pretty horrible for the farmers, and it may drive up food prices for
the rest of us.

If Global Climate Change brings us more heat waves like this one, will
this be the "Left Behind" series, the end of the world with the
Antichrist
appearing and the Four Horsemen of the Apocalypse riding across the
sky?

No. But if global climate change brings us more disasters like the
California heat wave -- or like the Indian heat wave of a year or so
ago
that killed hundreds of people -- or like the damage that Hurricane
Katrina did to New Orleans in 2005 -- then "runaway carbon dioxide
warming" will be BAD ENOUGH.

> If you are not claiming the world will end tommorow then logically you
> should be in favor of a gradual carbon tax and long-term studying of
> the problem, with a "wait and see" attitude.

Ray - :-) You're a very clever and sometimes funny man, and I'm sure
you recognize this
statement for the logical BS that it is.

Your "IF" and your "THEN" in this statement don't connect with each
other.
Also, you've constructed your "IF" to represent one logical extreme,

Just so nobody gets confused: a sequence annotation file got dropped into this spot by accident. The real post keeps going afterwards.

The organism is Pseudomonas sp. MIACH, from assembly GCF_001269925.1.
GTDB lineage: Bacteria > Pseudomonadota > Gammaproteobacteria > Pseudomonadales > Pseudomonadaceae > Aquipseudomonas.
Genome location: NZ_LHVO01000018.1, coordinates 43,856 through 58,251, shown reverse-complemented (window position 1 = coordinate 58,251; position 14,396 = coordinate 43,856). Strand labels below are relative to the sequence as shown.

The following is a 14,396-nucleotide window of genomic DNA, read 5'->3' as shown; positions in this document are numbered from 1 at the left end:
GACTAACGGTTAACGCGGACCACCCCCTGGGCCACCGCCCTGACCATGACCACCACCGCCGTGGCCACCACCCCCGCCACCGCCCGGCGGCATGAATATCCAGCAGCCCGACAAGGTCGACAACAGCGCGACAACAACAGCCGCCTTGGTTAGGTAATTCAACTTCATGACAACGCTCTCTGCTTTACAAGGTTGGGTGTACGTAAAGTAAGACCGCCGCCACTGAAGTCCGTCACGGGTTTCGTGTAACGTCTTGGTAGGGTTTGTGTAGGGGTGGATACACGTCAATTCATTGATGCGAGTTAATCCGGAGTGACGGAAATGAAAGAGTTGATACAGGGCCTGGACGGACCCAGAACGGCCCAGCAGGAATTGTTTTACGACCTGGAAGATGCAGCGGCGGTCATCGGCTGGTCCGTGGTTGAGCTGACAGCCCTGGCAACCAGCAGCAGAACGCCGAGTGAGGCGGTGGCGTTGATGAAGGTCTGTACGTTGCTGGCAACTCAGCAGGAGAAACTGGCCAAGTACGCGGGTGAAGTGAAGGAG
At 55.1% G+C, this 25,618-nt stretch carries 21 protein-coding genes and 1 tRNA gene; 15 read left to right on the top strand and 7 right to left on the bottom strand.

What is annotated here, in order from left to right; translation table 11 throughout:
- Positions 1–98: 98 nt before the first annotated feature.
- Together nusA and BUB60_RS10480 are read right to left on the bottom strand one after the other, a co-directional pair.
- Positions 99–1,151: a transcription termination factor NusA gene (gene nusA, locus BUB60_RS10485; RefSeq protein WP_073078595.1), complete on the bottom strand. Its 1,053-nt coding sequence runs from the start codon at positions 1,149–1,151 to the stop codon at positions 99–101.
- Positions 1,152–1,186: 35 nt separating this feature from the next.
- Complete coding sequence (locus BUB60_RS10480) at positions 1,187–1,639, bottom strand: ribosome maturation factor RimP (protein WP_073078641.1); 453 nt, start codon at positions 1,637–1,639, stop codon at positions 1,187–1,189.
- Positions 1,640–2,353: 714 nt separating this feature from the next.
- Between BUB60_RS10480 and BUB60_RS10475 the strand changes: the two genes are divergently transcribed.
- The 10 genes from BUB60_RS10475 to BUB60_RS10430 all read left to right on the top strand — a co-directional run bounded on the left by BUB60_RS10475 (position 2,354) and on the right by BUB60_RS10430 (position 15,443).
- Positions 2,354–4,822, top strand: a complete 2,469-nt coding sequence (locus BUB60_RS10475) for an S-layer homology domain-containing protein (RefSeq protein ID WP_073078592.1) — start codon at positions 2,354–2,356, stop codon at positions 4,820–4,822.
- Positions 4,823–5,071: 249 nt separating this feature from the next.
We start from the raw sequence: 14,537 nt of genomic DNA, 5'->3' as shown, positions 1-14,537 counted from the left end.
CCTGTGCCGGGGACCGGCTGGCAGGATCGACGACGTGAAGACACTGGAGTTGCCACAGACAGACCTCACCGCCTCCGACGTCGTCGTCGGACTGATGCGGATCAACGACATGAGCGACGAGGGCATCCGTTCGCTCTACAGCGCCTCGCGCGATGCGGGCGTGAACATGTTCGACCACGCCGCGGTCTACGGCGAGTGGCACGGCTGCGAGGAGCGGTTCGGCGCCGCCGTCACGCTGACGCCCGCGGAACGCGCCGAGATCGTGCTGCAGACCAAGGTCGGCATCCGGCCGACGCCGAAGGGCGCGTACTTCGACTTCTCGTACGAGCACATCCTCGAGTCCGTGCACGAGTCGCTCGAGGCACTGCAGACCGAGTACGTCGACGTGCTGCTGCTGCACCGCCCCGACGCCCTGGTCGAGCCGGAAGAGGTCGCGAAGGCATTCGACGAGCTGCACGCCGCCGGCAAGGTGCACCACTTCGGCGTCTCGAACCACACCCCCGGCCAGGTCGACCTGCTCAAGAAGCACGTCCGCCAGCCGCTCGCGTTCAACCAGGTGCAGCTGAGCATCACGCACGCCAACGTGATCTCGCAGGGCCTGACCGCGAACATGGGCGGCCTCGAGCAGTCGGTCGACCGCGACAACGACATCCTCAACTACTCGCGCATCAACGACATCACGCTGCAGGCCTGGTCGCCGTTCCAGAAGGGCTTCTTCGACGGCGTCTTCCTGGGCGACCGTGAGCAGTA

with no
gray shading to it, no qualifications, and then you've constructed your
"THEN" to be equally extreme and nonsensical.

So although your sentence is fine grammatically, its implication is
absurd.

"If you are not claiming the world will end tomorrow" -- well, let's
pause here.

we might be claiming that although the world won't end, ongoing
global climate change is STILL giving us get more huge and
powerful hurricanes, more deadly heat waves, more Western wildlfires,
and more agriculturally destructive droughts.

Should we all sit back and adopt a "wait and see" attitude while
these lesser human disasters are occurring -- because hey, at least
it's not the end of the world?

"I don't care if I have termites in
my house, just so long as the sucker's not on fire"?

No, obviously not.

The world doesn't have to be ending in the Battle of Armageddon for it
to
be a good idea for people to fix some problem. And the only response
to a certain amount of uncertainty doesn't have to be taking a "wait
and see attitude."